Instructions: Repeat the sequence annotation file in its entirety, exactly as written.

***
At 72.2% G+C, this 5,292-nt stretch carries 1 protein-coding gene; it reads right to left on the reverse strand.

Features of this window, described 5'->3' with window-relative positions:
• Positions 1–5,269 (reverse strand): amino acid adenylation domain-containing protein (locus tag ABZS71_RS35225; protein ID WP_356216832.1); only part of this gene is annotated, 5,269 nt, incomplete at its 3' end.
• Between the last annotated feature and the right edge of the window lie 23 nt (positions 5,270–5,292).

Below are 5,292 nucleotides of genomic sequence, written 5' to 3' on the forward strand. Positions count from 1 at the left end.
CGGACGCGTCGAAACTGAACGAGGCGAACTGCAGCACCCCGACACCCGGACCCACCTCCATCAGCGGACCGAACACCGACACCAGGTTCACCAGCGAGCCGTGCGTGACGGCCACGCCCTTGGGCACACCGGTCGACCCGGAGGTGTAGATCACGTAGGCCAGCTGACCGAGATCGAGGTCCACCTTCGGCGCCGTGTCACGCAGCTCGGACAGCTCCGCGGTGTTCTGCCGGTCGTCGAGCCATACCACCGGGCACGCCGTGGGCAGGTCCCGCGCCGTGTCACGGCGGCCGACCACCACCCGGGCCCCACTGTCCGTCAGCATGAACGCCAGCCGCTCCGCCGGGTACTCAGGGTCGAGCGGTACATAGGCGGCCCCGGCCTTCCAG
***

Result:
At 72.2% G+C, this 5,292-nt stretch carries 1 protein-coding gene; it reads right to left on the reverse strand.

Features of this window, described 5'->3' with window-relative positions:
• Positions 1–5,269 (reverse strand): amino acid adenylation domain-containing protein (locus tag ABZS71_RS35225; protein ID WP_356216832.1); only part of this gene is annotated, 5,269 nt, incomplete at its 3' end.
• Between the last annotated feature and the right edge of the window lie 23 nt (positions 5,270–5,292).

Below are 5,292 nucleotides of genomic sequence, written 5' to 3' on the forward strand. Positions count from 1 at the left end.
CGGACGCGTCGAAACTGAACGAGGCGAACTGCAGCACCCCGACACCCGGACCCACCTCCATCAGCGGACCGAACACCGACACCAGGTTCACCAGCGAGCCGTGCGTGACGGCCACGCCCTTGGGCACACCGGTCGACCCGGAGGTGTAGATCACGTAGGCCAGCTGACCGAGATCGAGGTCCACCTTCGGCGCCGTGTCACGCAGCTCGGACAGCTCCGCGGTGTTCTGCCGGTCGTCGAGCCATACCACCGGGCACGCCGTGGGCAGGTCCCGCGCCGTGTCACGGCGGCCGACCACCACCCGGGCCCCACTGTCCGTCAGCATGAACGCCAGCCGCTCCGCCGGGTACTCAGGGTCGAGCGGTACATAGGCGGCCCCGGCCTTCCAG